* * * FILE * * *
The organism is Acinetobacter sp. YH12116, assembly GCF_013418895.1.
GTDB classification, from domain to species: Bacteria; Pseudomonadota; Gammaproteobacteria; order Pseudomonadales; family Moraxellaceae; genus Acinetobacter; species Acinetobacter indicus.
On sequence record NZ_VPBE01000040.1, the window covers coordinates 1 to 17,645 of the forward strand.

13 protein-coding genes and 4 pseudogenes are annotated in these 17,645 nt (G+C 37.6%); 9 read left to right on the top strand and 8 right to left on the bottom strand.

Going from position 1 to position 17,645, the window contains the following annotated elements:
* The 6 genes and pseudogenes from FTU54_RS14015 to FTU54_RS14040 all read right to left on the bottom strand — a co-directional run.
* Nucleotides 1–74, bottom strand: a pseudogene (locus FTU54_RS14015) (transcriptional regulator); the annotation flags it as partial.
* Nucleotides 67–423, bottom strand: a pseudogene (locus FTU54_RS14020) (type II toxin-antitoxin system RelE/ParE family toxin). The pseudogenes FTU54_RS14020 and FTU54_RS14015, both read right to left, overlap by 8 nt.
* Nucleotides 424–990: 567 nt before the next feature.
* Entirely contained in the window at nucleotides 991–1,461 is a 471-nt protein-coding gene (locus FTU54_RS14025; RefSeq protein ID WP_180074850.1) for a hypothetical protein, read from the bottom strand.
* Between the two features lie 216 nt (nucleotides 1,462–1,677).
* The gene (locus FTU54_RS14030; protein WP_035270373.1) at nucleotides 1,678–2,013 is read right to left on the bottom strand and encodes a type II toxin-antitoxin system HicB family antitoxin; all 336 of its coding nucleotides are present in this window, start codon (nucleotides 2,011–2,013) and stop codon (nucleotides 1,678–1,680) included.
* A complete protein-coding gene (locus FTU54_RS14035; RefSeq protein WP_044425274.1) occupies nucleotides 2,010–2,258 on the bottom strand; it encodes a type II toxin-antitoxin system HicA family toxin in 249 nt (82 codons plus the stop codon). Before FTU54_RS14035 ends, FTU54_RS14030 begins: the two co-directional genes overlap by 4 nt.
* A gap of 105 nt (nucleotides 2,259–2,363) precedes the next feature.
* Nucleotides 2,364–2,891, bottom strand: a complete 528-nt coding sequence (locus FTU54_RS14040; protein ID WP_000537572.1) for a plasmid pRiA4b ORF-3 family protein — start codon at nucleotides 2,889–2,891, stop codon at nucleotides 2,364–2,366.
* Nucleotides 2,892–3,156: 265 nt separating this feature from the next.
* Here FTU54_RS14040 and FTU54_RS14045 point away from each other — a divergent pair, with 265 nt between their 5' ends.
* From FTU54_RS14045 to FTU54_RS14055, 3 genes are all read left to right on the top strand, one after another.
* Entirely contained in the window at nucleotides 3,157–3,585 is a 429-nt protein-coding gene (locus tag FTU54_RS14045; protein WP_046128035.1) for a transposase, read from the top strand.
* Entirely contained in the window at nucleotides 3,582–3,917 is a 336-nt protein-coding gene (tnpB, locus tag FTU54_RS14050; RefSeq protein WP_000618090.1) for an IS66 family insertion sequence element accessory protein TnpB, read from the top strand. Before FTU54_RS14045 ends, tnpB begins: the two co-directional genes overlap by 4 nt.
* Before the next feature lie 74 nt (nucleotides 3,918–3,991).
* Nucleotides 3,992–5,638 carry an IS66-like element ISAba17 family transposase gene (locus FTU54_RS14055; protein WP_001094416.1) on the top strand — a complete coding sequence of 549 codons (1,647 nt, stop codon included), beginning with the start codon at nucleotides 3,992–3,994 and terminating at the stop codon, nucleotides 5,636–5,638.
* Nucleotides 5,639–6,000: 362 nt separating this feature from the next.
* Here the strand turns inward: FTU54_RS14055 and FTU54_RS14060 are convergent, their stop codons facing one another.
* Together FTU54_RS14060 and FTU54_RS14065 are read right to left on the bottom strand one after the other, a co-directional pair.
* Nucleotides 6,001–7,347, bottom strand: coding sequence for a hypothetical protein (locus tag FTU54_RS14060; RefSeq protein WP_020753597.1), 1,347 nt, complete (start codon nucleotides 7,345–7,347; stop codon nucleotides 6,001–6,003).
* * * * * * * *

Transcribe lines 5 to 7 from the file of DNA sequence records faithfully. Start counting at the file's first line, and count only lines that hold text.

Going from position 1 to position 17,645, the window contains the following annotated elements:
* The 6 genes and pseudogenes from FTU54_RS14015 to FTU54_RS14040 all read right to left on the bottom strand — a co-directional run.
* Nucleotides 1–74, bottom strand: a pseudogene (locus FTU54_RS14015) (transcriptional regulator); the annotation flags it as partial.